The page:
but to take Leo's word, for now. He was a small time bookie but
had big time ears. If Wigs hadn't personally bet with Leo, some
of the other bookies in the area would have spilled the juice.
They always liked to talk about the losers.
......."Okay, Leo. Thanks."
As I was walking out, I yelled over my shoulder, "Put me
down for $50 on Saturday's playoff game."
.......Leo mumbled something
that I was glad I couldn't hear, right before the door closed.
* * * * *
.......I drove back home through
lunch hour traffic. It didn't look like Wigs had been rubbed
out due to nonpayment of debt.
.......Later that night, the
Evergreen Lounge was hopping. There was a line to get in but
Batty the doorman waved me right through. The crowd despised
me for that.
.......Inside, the place was
quaking with two kinds of music--the feverish, pulsing drive
of the jazz quintet on the small stage at the rear of the club
and the more orchestral nuances of the bar itself--the hum of
nonstop conversation, the tinkling of glasses and the tympanic
thump-thwack of the bar's cash registers.
I walked over to the bar and got a stool that had just been vacated
by a very large man. I slipped into it in his wake, to the chagrin
of another single guy. He gave me a scowl and I scowled back.
I settled in. I looked over at the bandstand to watch the musicians,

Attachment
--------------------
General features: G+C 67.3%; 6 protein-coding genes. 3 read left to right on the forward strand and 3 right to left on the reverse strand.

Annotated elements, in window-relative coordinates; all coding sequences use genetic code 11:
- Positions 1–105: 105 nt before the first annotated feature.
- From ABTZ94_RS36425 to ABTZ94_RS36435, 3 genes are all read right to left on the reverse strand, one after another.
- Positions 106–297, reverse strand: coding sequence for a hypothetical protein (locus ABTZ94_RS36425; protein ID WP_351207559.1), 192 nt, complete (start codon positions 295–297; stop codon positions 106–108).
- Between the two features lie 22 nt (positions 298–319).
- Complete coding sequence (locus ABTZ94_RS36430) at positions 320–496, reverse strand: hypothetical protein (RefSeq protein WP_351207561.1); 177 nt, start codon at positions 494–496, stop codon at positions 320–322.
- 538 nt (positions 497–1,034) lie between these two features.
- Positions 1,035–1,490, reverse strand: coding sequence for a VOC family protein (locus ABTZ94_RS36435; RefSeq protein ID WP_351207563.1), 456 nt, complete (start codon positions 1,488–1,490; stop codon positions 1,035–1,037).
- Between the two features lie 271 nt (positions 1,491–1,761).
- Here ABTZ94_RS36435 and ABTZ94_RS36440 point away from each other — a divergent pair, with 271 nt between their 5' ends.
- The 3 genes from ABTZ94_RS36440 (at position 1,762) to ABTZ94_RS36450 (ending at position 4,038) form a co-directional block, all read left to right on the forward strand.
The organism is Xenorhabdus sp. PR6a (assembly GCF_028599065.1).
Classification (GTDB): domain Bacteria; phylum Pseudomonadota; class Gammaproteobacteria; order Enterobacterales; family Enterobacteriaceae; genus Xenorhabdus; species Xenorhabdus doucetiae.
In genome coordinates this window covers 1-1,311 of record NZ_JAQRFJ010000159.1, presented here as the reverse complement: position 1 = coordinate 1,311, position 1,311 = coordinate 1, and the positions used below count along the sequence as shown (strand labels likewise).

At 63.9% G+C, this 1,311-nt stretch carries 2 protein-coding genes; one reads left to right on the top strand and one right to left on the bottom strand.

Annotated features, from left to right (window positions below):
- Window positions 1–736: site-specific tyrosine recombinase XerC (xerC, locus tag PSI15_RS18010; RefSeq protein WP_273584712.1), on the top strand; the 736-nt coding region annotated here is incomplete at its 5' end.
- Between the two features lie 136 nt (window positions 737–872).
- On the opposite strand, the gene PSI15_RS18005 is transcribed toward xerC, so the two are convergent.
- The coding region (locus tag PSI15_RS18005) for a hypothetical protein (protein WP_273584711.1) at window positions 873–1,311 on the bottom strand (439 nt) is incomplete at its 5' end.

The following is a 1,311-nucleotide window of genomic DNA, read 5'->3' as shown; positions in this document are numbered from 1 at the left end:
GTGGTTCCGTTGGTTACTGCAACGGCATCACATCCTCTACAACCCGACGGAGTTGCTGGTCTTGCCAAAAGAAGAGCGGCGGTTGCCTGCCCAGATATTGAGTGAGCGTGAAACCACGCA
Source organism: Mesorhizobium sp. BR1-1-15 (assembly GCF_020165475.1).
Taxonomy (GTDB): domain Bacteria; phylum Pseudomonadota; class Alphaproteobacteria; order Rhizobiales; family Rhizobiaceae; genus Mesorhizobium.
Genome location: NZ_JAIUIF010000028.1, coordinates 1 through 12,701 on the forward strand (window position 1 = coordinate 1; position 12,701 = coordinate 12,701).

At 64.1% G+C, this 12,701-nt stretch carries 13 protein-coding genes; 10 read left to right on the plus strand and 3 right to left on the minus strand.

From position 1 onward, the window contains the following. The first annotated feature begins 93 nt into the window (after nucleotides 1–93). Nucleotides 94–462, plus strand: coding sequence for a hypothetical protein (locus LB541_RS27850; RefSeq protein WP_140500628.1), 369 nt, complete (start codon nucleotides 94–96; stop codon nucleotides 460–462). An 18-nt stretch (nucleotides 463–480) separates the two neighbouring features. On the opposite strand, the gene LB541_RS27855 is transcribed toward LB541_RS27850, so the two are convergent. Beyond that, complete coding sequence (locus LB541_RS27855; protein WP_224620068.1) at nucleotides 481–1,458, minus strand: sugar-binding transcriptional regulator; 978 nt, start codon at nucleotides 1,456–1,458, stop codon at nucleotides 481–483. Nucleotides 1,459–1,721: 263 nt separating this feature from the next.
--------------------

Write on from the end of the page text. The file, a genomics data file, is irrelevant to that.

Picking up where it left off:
but instead, my attention was drawn to Jimmy, who was off to
the side of the stage.
.......He was engaged
in what looked to be a heated dispute with two burly men dressed
in muscle shirts and wearing matching pony tails, the short kind
that you sometimes see on Sumo wrestlers. I hated that look on
anybody but Sumos. Every now and again, one of the guys would
grab Jimmy by the shoulder and shove him violently.
.......Just as I was about to
get up and offer Jimmy some assistance, they left. Jimmy
stood there a moment. His mouth hung open, and his eyes were
vacant . Then he snapped out of it and started walking over to
.......I called his name. He
......."Hey, Mr. McFetter.
You gonna play tonight?" His voice was tremulous.
......."No way, Jimmy. Tonight's
for the big fish. I'm just a small fry. They'd eat me alive."
When it looked like he wasn't going to offer any comment on what
had just transpired, I asked him.
......."That was nothing,"
he said. "Couple of guys got sore 'cause we didn't have
.......I didn't press it further.
Instead, I pushed a ten on the bar. "Tell Bill to get me
a gin and tonic."
.......Right after Jimmy left
to give the bartender my order, I noticed her.
.......A woman wearing a funky
hat had just walked in. I remembered her as the only detail Leeks
could give me about the night Wigs was murdered, and I realized
she was really my only lead.
.......She walked over to the
other end of the bar. A man saw her and gave up his seat. When
all she did was nod an imperceptible "thank you," light
a cigarette and focus her attention on her reflection in the
mirror behind the bar, I saw his lips move in an angry way before
he stormed off.
.......I got comfortable and
watched her. I could tell she was older by the way she carried
herself. Her movements were confident, direct. There wasn't any
hesitation in any thing she did, which really wasn't much, unless
you called blowing smoke in a thin stream toward the ceiling
and staring at me, "doing something."
.......This went on for five
long minutes. Then I turned around toward the bandstand in response